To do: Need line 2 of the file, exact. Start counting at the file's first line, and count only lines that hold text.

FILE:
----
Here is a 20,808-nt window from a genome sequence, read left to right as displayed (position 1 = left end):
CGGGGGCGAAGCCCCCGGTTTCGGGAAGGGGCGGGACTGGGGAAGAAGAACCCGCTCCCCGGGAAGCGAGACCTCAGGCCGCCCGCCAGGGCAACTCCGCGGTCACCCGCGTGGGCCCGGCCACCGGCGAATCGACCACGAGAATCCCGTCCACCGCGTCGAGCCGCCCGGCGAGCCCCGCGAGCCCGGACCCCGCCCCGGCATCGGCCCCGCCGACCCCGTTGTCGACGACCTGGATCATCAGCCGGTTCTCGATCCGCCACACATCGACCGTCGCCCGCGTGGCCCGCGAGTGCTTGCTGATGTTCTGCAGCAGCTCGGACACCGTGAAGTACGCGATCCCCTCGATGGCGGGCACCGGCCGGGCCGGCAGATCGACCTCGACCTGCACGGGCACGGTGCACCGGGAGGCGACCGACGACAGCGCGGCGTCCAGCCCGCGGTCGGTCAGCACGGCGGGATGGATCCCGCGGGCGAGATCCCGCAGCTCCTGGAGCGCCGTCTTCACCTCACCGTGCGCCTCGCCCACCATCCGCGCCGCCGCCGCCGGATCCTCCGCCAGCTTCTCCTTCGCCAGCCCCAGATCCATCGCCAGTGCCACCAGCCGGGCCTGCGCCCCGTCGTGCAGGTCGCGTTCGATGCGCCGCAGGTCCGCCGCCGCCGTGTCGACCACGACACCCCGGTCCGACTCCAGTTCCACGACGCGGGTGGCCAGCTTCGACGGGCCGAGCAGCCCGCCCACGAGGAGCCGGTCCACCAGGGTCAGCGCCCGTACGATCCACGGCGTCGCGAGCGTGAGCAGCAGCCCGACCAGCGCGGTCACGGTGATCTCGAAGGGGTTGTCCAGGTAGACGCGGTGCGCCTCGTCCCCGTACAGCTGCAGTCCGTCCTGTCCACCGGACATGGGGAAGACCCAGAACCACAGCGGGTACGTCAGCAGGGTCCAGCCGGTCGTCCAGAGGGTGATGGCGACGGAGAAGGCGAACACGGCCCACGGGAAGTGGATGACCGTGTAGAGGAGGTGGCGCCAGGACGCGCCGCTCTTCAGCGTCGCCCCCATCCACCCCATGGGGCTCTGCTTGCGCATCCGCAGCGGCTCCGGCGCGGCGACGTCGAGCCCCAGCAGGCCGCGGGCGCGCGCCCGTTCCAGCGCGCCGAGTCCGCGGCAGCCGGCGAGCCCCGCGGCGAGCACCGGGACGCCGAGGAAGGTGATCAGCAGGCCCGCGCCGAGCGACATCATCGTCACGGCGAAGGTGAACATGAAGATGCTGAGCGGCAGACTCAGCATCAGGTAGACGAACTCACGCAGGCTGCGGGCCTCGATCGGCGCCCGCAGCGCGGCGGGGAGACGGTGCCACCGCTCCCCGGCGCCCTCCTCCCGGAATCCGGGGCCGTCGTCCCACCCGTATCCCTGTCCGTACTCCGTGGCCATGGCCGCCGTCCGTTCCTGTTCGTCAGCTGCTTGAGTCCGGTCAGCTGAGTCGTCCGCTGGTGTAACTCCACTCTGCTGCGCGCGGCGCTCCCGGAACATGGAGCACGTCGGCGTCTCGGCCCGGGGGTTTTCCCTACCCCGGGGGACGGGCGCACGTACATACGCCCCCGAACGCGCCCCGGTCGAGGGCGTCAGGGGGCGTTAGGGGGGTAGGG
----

CGGGGGCGAAGCCCCCGGTTTCGGGAAGGGGCGGGACTGGGGAAGAAGAACCCGCTCCCCGGGAAGCGAGACCTCAGGCCGCCCGCCAGGGCAACTCCGCGGTCACCCGCGTGGGCCCGGCCACCGGCGAATCGACCACGAGAATCCCGTCCACCGCGTCGAGCCGCCCGGCGAGCCCCGCGAGCCCGGACCCCGCCCCGGCATCGGCCCCGCCGACCCCGTTGTCGACGACCTGGATCATCAGCCGGTTCTCGATCCGCCACACATCGACCGTCGCCCGCGTGGCCCGCGAGTGCTTGCTGATGTTCTGCAGCAGCTCGGACACCGTGAAGTACGCGATCCCCTCGATGGCGGGCACCGGCCGGGCCGGCAGATCGACCTCGACCTGCACGGGCACGGTGCACCGGGAGGCGACCGACGACAGCGCGGCGTCCAGCCCGCGGTCGGTCAGCACGGCGGGATGGATCCCGCGGGCGAGATCCCGCAGCTCCTGGAGCGCCGTCTTCACCTCACCGTGCGCCTCGCCCACCATCCGCGCCGCCGCCGCCGGATCCTCCGCCAGCTTCTCCTTCGCCAGCCCCAGATCCATCGCCAGTGCCACCAGCCGGGCCTGCGCCCCGTCGTGCAGGTCGCGTTCGATGCGCCGCAGGTCCGCCGCCGCCGTGTCGACCACGACACCCCGGTCCGACTCCAGTTCCACGACGCGGGTGGCCAGCTTCGACGGGCCGAGCAGCCCGCCCACGAGGAGCCGGTCCACCAGGGTCAGCGCCCGTACGATCCACGGCGTCGCGAGCGTGAGCAGCAGCCCGACCAGCGCGGTCACGGTGATCTCGAAGGGGTTGTCCAGGTAGACGCGGTGCGCCTCGTCCCCGTACAGCTGCAGTCCGTCCTGTCCACCGGACATGGGGAAGACCCAGAACCACAGCGGGTACGTCAGCAGGGTCCAGCCGGTCGTCCAGAGGGTGATGGCGACGGAGAAGGCGAACACGGCCCACGGGAAGTGGATGACCGTGTAGAGGAGGTGGCGCCAGGACGCGCCGCTCTTCAGCGTCGCCCCCATCCACCCCATGGGGCTCTGCTTGCGCATCCGCAGCGGCTCCGGCGCGGCGACGTCGAGCCCCAGCAGGCCGCGGGCGCGCGCCCGTTCCAGCGCGCCGAGTCCGCGGCAGCCGGCGAGCCCCGCGGCGAGCACCGGGACGCCGAGGAAGGTGATCAGCAGGCCCGCGCCGAGCGACATCATCGTCACGGCGAAGGTGAACATGAAGATGCTGAGCGGCAGACTCAGCATCAGGTAGACGAACTCACGCAGGCTGCGGGCCTCGATCGGCGCCCGCAGCGCGGCGGGGAGACGGTGCCACCGCTCCCCGGCGCCCTCCTCCCGGAATCCGGGGCCGTCGTCCCACCCGTATCCCTGTCCGTACTCCGTGGCCATGGCCGCCGTCCGTTCCTGTTCGTCAGCTGCTTGAGTCCGGTCAGCTGAGTCGTCCGCTGGTGTAACTCCACTCTGCTGCGCGCGGCGCTCCCGGAACATGGAGCACGTCGGCGTCTCGGCCCGGGGGTTTTCCCTACCCCGGGGGACGGGCGCACGTACATACGCCCCCGAACGCGCCCCGGTCGAGGGCGTCAGGGGGCGTTAGGGGGGTAGGG